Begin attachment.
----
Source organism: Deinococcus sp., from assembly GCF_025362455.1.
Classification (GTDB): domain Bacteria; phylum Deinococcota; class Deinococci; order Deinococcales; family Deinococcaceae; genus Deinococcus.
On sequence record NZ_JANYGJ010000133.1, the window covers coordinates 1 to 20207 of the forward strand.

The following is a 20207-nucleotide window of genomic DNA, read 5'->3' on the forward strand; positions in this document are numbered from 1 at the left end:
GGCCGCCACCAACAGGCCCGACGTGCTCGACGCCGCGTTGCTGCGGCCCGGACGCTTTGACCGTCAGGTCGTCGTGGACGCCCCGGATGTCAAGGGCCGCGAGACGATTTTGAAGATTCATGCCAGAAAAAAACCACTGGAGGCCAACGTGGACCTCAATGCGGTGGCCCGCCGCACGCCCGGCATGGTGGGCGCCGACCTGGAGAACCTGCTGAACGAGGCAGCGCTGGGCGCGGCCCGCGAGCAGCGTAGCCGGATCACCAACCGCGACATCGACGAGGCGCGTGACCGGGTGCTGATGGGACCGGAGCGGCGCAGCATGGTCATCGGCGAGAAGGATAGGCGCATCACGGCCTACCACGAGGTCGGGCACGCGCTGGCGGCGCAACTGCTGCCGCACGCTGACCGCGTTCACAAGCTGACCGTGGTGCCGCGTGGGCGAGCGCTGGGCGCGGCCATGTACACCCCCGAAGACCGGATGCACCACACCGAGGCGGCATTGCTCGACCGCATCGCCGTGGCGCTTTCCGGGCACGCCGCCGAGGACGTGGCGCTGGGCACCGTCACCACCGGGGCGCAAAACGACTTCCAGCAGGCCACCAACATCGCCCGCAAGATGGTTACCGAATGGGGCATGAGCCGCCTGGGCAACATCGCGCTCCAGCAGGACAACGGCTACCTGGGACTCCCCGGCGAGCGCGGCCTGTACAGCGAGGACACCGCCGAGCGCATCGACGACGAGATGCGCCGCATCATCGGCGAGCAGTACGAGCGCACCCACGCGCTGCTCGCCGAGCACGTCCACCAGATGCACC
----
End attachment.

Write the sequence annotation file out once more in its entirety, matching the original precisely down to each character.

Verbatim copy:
Source organism: Deinococcus sp., from assembly GCF_025362455.1.
Classification (GTDB): domain Bacteria; phylum Deinococcota; class Deinococci; order Deinococcales; family Deinococcaceae; genus Deinococcus.
On sequence record NZ_JANYGJ010000133.1, the window covers coordinates 1 to 20207 of the forward strand.

The following is a 20207-nucleotide window of genomic DNA, read 5'->3' on the forward strand; positions in this document are numbered from 1 at the left end:
GGCCGCCACCAACAGGCCCGACGTGCTCGACGCCGCGTTGCTGCGGCCCGGACGCTTTGACCGTCAGGTCGTCGTGGACGCCCCGGATGTCAAGGGCCGCGAGACGATTTTGAAGATTCATGCCAGAAAAAAACCACTGGAGGCCAACGTGGACCTCAATGCGGTGGCCCGCCGCACGCCCGGCATGGTGGGCGCCGACCTGGAGAACCTGCTGAACGAGGCAGCGCTGGGCGCGGCCCGCGAGCAGCGTAGCCGGATCACCAACCGCGACATCGACGAGGCGCGTGACCGGGTGCTGATGGGACCGGAGCGGCGCAGCATGGTCATCGGCGAGAAGGATAGGCGCATCACGGCCTACCACGAGGTCGGGCACGCGCTGGCGGCGCAACTGCTGCCGCACGCTGACCGCGTTCACAAGCTGACCGTGGTGCCGCGTGGGCGAGCGCTGGGCGCGGCCATGTACACCCCCGAAGACCGGATGCACCACACCGAGGCGGCATTGCTCGACCGCATCGCCGTGGCGCTTTCCGGGCACGCCGCCGAGGACGTGGCGCTGGGCACCGTCACCACCGGGGCGCAAAACGACTTCCAGCAGGCCACCAACATCGCCCGCAAGATGGTTACCGAATGGGGCATGAGCCGCCTGGGCAACATCGCGCTCCAGCAGGACAACGGCTACCTGGGACTCCCCGGCGAGCGCGGCCTGTACAGCGAGGACACCGCCGAGCGCATCGACGACGAGATGCGCCGCATCATCGGCGAGCAGTACGAGCGCACCCACGCGCTGCTCGCCGAGCACGTCCACCAGATGCACC